As a blogger, I sometimes forget I’m first a fan of the Cubs and the game of baseball, though not always in that order. At best, I serve as a less-than-formidable simulacrum to paid sportswriters. If a doppelganger exists, it is my level of critique of the home team only. Bloggers can be fans and critics alike, whereas beat writers sometimes find it unethical or irresponsible to cross that line.
I doubt I’m the influential and innovative practitioner of baseball analysis and life’s wisdom I tend to think I am. However, I do believe that I rarely resort to attention-grabbing headlines and yellow journalism to garner extra clicks. Can I be pompous and self-righteous, even when I shouldn’t? Of course, I can.
With the lockout, the business of baseball is being force-fed to each of us in quantities undesirable to digest. Some writers take liberties with the knowledge to which they’re privy, leaving us to decipher intent and fact. We pass a filtered form of that information to our readers in the hopes they’ll provide supportive commentary.
Debates often ensue, but that’s the intended outcome. The joy of blogging is interacting with readers in the comments section. It’s the nihilistic blowback that validates our work and, more importantly, guides us in the curation of future content. While it’s wonderful to read positive comments, there’s not much to do with them but say thank you.
I’m older than most of my peers, so I’ve seen sports journalism regress across five full decades. My favorite newspapers turned the elegance of Bob Verdi and the brilliance of Mike Royko into the wretchedness of Jay Mariotti.
Of course, I’m not talking about the game itself. I love baseball’s lighter moments and player antics. I believe a Willson Contreras 50-meter bat flip is worthy of a theatrical score on par with the light tower shot in the movie The Natural. Verdi would have condemned it and Royko would have discharged it. Mariotti would have called for the head of the offender if only to generate controversy and attention.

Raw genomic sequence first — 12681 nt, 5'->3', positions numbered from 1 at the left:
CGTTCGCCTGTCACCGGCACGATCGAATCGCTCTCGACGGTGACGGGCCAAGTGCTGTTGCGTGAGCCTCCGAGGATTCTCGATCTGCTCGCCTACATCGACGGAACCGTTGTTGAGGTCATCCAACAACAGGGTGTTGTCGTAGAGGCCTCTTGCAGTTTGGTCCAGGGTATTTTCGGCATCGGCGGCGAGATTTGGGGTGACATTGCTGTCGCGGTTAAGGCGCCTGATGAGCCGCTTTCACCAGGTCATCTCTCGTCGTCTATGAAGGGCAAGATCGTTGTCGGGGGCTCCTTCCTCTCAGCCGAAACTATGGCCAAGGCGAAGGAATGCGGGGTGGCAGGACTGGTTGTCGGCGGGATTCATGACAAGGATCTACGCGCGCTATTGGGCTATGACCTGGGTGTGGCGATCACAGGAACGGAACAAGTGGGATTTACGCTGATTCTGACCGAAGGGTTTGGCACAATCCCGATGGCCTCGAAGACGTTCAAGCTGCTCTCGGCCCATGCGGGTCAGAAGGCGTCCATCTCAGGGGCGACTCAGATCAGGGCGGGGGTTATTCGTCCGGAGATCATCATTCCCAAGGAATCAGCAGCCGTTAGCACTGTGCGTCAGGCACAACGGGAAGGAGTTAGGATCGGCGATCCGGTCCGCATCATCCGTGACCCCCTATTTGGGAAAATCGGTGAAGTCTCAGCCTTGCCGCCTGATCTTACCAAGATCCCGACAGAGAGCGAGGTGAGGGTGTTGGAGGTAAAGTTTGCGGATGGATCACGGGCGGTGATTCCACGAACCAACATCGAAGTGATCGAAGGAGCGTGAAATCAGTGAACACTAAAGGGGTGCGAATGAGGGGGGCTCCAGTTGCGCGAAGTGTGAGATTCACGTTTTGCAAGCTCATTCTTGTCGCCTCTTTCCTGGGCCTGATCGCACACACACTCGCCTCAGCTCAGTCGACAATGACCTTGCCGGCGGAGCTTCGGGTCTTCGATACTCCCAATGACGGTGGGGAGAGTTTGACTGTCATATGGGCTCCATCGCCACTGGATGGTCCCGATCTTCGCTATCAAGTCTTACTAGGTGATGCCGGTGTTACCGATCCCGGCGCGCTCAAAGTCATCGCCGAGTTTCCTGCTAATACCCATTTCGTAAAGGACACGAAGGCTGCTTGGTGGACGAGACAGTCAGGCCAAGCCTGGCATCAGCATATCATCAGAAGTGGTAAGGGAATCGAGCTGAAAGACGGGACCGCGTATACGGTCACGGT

We should embrace the youth of the sport. Once we were the won’t-be-denied kids who got caught up in the sublime illustriousness of our achievements. At times, few of us acted in a respectful manner even if we believed it was the right thing to do. No one can convince me otherwise, a heat-seeking, chin-high projectile from Don Drysdale be damned.
My point is to let you know that I’m aware of the privilege I hold to write about baseball every day. Baseball content worth reading will become more sparse as this lockout continues, and I have no desire to achieve my authorial stamp through forced content. The game itself has always been the subject of my work. It makes perfect sense that that should influence my current work, too. My passion for baseball and my assessment of its beauty must function as refracted observation so I will be at my best.
Most baseball bloggers are motivated to find some form of daily coherent expression that elucidates our preoccupations with the sport. More succinctly, and using the words of H.L. Mencken, it’s my simple wish “to give outward and objective form to ideas that bubble inwardly and which have a fascinating lure [to] them.”
I love baseball and I love the Cubs. More importantly, I love the breathtaking moments and unspeakable beauty the game often provides. An end to this war between the owners and players will assuredly be a sight for this middle-aged man’s sore eyes.
Cubs News & Notes
- After signing Marcus Stroman, the Cubs still have a number of holes in their roster. Gee that sounds familiar.
- Stroman continually works on his mental health and well-being, both of which are as important to him as physical training.
Odds & Sods
There is nothing like a perfect game by Don Larsen one year later to exact a little revenge.
Brooklyn #Dodgers legends Roy Campanella & Gil Hodges each hit a HR vs. New York #Yankees pitcher Don Larsen in Game 4 of the 1955 World Series at Ebbets Field! ⚾️ #MLB #Baseball #History pic.twitter.com/7fLy2C4qqz
— Baseball by BSmile (@BSmile) December 7, 2021
MLB News & Notes
Though the major league portion of the Rule 5 draft has been postponed indefinitely due to the lockout, the minor league portion will not be affected and will be held on Wednesday.
Several free agents may be scrambling to find new teams once the lockout is over.
From the Bargaining Table
The notion that the league lacks true competitive integrity sits near or at the top of the players’ wish list for changes in the next collective bargaining agreement.
Dayn Perry of CBS Sports fact-checked Rob Manfred’s open letter to baseball fans, and a lot of what the league commissioner said doesn’t quite pass the smell test.
Today’s Baseball Jones
In June of 1972, two men changed the rules regarding option clauses and helped end indentured servitude in baseball.
They Said It
- “For me, it’s always been about trying to build a roster that can compete this year. And we’ve talked about, obviously, there [are] challenges with that. We have a number of holes to fill. We lost a number of players, but I still feel like that through free agency, we had some flexibility. If we can be shrewd, I think we can certainly do that.” – Jed Hoyer
Tuesday Walk-Up Song
For the Love of Money by the O’Jays – No explanation necessary.